As I am writing this, I am sitting on the porch of a friends’ house staring out into a garden of sun-bathed flowers and listening to a concert of birds. Very far out in the background you can hear a leaf-blower, but this is pure bliss vacation feeling for me. The last 10 days I have been on vacation, first with my best friend in Colorado, now in California (see picture above of the Santa Monica pier), also visiting friends and enjoying the warm weather. My daughter is at her old daycare, happy to see her old buddies and engaging in Spring Break activities.
So vacation… yay! I have not done much in terms of work in these last two weeks, except to talk to some colleagues about it and look over some proposals, but no data reduction, no programming, no writing! I quickly went over the Planck results last week and I was sad to hear about NASA possibly suspending outreach programs due to the sequestration, but it all seems so far away right now.
My husband is sitting besides me, also on the computer, but our work on it today has been limited to finding good restaurants, managing dinner invitations and reviewing rental car agreements (and me writing this blog). It has been good to turn off the mind for a while. In a world where we are ever growing busy (or are we?), some days of rest do the body good. The opportunity to catch up with friends, to sit down for long meals and reminisce of old times or to have new meaningful conversations is priceless.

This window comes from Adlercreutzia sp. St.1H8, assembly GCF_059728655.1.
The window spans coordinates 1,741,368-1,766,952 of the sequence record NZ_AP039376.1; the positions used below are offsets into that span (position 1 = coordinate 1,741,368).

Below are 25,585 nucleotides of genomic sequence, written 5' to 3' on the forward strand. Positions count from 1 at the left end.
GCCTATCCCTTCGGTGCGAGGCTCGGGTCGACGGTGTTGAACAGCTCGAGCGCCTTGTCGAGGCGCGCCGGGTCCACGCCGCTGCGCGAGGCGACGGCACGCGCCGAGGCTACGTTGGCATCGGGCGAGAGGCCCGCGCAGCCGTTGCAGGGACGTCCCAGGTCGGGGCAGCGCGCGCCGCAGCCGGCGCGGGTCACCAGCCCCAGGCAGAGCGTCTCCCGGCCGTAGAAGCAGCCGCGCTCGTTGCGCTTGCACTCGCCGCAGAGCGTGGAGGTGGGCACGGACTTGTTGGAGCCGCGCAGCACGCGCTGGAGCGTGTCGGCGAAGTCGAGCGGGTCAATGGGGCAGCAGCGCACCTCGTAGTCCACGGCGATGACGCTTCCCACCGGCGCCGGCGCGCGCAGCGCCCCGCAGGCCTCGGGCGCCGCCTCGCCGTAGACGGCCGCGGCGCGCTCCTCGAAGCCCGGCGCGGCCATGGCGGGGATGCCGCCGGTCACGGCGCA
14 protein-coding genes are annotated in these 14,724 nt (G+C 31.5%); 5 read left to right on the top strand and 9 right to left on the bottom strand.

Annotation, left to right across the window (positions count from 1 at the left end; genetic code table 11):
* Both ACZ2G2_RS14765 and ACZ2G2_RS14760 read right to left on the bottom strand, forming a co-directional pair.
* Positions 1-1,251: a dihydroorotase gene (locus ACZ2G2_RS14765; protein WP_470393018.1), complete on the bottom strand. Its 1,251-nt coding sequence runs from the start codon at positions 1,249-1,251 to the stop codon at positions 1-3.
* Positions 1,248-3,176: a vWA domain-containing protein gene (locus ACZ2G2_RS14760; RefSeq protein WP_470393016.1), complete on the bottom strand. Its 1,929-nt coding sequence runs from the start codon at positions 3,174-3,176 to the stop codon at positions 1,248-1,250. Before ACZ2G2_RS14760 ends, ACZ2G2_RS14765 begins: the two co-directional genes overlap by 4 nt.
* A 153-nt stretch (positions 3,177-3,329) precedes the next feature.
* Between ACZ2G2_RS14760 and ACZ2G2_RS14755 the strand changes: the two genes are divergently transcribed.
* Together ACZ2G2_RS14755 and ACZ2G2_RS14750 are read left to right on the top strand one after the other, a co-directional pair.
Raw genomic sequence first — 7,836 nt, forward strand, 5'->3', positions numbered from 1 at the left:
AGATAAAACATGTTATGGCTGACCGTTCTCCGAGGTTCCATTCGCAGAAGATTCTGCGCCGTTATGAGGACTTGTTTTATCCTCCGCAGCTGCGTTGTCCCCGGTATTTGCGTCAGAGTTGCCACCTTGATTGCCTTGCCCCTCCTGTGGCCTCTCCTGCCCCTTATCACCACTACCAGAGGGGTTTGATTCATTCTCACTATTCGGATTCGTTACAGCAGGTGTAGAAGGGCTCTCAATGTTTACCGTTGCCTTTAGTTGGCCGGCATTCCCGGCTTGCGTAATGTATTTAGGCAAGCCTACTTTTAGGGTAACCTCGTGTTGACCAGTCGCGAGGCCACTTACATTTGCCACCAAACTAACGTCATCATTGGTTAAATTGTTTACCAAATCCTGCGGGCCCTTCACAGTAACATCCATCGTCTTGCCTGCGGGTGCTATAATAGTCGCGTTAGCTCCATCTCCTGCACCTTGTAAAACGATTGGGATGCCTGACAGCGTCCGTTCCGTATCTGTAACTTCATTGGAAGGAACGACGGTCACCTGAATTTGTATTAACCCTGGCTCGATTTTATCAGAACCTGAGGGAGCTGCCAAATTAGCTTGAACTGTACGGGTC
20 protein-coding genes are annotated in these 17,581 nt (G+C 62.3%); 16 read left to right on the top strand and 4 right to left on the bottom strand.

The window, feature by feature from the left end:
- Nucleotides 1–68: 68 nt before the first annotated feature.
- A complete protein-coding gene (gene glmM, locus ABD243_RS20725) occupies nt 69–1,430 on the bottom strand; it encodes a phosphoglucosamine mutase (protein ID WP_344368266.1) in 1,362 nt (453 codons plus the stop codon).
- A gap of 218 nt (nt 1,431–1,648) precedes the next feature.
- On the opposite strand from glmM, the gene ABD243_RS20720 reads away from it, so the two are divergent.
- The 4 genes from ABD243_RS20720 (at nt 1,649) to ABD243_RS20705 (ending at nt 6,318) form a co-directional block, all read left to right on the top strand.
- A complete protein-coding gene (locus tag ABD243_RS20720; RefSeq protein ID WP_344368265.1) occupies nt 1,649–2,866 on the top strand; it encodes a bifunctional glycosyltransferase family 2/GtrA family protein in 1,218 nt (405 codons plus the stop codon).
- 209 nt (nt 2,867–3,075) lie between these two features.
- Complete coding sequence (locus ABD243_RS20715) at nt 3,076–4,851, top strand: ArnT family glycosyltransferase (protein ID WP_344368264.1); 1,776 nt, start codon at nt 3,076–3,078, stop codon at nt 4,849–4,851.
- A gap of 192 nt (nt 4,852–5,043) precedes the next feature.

And it’s sad that so many people in astronomy don’t take proper vacations. The lecture-free time at Universities often coincides with conference season and people get their travel there, but it’s not a shutoff of work. I have been guilty of the same phenomenon. I have worked on my vacation days on purpose. One time, after attending a public event during the night at our institute, we got an extra day of vacation and I only half-jokingly complained that I didn’t have time for vacation.
And it’s hard, you know. Research is never-ending. Except for those days where you submit a paper and feel like you’ve conquered the world, there’s always “something to do”. When I was a student, I worked as a waitress for half a year on the weekends. When those days were over, you were tired, but it was good, you got home and felt like you accomplished something. You were tired and just wanted to veg out in front of the TV. But it’s not like the thoughts were lingering in your head “oh, I still need to wash that wineglass at work” like they do when I come home from astronomy work. I like the thoughts that linger in my head at night, I wouldn’t be a scientist otherwise, but it’s good to shut them off once in a while.
So this post should serve me as a reminder to shut it off sometimes, to get bored and “unbusy”, to let go. It’s good for my health, especially mental health. See you guys on April 8th! 🙂